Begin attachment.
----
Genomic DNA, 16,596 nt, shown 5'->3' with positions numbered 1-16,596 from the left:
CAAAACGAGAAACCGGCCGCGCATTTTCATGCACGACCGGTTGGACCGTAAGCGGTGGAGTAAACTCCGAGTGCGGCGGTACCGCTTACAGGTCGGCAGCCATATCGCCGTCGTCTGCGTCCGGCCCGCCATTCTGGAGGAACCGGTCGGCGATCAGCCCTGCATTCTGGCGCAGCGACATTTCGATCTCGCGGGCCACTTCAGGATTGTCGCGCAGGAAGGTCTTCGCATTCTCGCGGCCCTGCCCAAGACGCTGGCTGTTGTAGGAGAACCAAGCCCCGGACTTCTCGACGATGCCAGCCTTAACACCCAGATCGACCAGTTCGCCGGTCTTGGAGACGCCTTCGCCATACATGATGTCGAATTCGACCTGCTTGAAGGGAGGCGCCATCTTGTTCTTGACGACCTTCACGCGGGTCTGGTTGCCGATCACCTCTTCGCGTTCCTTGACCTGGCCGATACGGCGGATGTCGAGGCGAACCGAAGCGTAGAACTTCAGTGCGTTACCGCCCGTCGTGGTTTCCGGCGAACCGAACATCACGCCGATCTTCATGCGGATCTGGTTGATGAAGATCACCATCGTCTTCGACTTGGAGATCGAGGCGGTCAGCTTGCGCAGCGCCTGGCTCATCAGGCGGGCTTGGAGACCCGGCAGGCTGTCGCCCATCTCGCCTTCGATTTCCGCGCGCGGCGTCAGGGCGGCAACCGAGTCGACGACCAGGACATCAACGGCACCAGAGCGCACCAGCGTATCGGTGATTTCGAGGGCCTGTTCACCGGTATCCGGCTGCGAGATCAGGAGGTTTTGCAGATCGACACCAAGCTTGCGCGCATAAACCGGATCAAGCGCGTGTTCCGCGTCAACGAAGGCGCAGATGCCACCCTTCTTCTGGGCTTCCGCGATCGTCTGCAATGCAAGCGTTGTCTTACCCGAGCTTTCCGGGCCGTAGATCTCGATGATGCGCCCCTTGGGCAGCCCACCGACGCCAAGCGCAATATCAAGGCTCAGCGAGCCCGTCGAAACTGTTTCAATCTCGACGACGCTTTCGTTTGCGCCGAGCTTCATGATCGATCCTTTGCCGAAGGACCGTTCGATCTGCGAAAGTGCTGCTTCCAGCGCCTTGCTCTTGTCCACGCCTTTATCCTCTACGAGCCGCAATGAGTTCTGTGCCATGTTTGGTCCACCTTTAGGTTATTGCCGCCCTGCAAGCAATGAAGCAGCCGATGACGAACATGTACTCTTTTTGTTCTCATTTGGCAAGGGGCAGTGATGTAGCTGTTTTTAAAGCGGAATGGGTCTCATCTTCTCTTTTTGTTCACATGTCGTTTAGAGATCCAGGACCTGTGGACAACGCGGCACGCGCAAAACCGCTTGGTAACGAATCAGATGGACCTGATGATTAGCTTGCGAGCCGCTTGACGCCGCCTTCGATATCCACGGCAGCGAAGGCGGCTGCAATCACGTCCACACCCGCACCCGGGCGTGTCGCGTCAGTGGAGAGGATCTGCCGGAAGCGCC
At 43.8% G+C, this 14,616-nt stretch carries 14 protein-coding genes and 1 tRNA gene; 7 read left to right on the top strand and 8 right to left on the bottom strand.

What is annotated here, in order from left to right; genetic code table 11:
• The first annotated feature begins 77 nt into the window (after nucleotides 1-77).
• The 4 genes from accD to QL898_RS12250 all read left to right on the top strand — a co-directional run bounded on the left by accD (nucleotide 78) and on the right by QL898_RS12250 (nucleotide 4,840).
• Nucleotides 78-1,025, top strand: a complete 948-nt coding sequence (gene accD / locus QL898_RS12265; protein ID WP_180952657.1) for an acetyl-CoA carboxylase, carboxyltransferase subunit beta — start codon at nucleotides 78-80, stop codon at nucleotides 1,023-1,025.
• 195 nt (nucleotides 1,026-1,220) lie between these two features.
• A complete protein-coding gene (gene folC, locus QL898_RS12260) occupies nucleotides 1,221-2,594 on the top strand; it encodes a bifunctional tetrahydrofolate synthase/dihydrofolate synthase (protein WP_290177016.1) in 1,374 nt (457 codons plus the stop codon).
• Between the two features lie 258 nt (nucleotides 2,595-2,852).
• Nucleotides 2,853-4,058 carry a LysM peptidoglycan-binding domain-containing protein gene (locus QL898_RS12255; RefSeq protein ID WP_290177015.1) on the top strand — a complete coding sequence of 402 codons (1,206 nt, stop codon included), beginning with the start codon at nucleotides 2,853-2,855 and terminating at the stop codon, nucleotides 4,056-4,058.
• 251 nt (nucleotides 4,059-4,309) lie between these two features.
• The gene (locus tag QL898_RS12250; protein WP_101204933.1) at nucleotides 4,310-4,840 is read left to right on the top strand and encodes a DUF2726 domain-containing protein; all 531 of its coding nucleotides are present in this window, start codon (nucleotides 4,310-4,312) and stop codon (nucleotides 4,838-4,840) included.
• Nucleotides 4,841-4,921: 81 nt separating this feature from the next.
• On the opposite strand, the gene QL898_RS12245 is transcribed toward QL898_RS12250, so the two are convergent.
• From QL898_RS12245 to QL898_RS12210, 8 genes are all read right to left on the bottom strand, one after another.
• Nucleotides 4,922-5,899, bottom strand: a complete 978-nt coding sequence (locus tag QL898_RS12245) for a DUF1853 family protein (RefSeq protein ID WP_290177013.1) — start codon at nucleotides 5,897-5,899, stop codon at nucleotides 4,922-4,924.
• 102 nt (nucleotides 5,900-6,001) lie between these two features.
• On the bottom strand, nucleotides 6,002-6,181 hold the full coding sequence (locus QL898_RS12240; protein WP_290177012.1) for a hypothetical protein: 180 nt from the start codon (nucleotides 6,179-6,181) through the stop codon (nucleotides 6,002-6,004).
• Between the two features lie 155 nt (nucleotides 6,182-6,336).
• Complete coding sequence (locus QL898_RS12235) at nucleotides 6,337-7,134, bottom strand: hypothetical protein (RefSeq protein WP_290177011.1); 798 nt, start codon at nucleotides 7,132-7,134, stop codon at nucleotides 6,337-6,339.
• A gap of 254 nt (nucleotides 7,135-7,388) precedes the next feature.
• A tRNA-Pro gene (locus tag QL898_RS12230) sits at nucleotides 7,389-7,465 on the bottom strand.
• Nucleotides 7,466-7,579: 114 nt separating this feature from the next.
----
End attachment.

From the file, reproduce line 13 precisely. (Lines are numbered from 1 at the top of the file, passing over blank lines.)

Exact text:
• The gene (locus tag QL898_RS12250; protein WP_101204933.1) at nucleotides 4,310-4,840 is read left to right on the top strand and encodes a DUF2726 domain-containing protein; all 531 of its coding nucleotides are present in this window, start codon (nucleotides 4,310-4,312) and stop codon (nucleotides 4,838-4,840) included.